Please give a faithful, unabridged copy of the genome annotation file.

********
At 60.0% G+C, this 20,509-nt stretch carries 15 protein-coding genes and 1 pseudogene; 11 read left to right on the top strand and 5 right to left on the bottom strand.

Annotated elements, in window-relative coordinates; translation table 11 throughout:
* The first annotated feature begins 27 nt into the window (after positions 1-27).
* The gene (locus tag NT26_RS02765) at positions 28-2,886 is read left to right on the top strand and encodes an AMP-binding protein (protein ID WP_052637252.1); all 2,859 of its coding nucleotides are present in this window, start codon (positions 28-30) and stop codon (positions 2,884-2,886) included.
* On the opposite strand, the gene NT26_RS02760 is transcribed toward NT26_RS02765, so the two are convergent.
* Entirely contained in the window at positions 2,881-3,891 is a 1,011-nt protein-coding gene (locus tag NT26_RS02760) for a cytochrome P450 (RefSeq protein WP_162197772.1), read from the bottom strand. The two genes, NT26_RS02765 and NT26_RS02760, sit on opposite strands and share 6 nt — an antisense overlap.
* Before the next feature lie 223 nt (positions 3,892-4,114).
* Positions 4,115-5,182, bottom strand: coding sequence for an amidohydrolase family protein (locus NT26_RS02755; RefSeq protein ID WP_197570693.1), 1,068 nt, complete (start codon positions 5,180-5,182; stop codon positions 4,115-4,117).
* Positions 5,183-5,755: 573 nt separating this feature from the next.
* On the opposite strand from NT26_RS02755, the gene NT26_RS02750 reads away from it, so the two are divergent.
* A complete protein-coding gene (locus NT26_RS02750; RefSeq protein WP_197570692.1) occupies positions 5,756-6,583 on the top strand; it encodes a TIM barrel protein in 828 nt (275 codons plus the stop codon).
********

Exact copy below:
At 60.0% G+C, this 20,509-nt stretch carries 15 protein-coding genes and 1 pseudogene; 11 read left to right on the top strand and 5 right to left on the bottom strand.

Annotated elements, in window-relative coordinates; translation table 11 throughout:
* The first annotated feature begins 27 nt into the window (after positions 1-27).
* The gene (locus tag NT26_RS02765) at positions 28-2,886 is read left to right on the top strand and encodes an AMP-binding protein (protein ID WP_052637252.1); all 2,859 of its coding nucleotides are present in this window, start codon (positions 28-30) and stop codon (positions 2,884-2,886) included.
* On the opposite strand, the gene NT26_RS02760 is transcribed toward NT26_RS02765, so the two are convergent.
* Entirely contained in the window at positions 2,881-3,891 is a 1,011-nt protein-coding gene (locus tag NT26_RS02760) for a cytochrome P450 (RefSeq protein WP_162197772.1), read from the bottom strand. The two genes, NT26_RS02765 and NT26_RS02760, sit on opposite strands and share 6 nt — an antisense overlap.
* Before the next feature lie 223 nt (positions 3,892-4,114).
* Positions 4,115-5,182, bottom strand: coding sequence for an amidohydrolase family protein (locus NT26_RS02755; RefSeq protein ID WP_197570693.1), 1,068 nt, complete (start codon positions 5,180-5,182; stop codon positions 4,115-4,117).
* Positions 5,183-5,755: 573 nt separating this feature from the next.
* On the opposite strand from NT26_RS02755, the gene NT26_RS02750 reads away from it, so the two are divergent.
* A complete protein-coding gene (locus NT26_RS02750; RefSeq protein WP_197570692.1) occupies positions 5,756-6,583 on the top strand; it encodes a TIM barrel protein in 828 nt (275 codons plus the stop codon).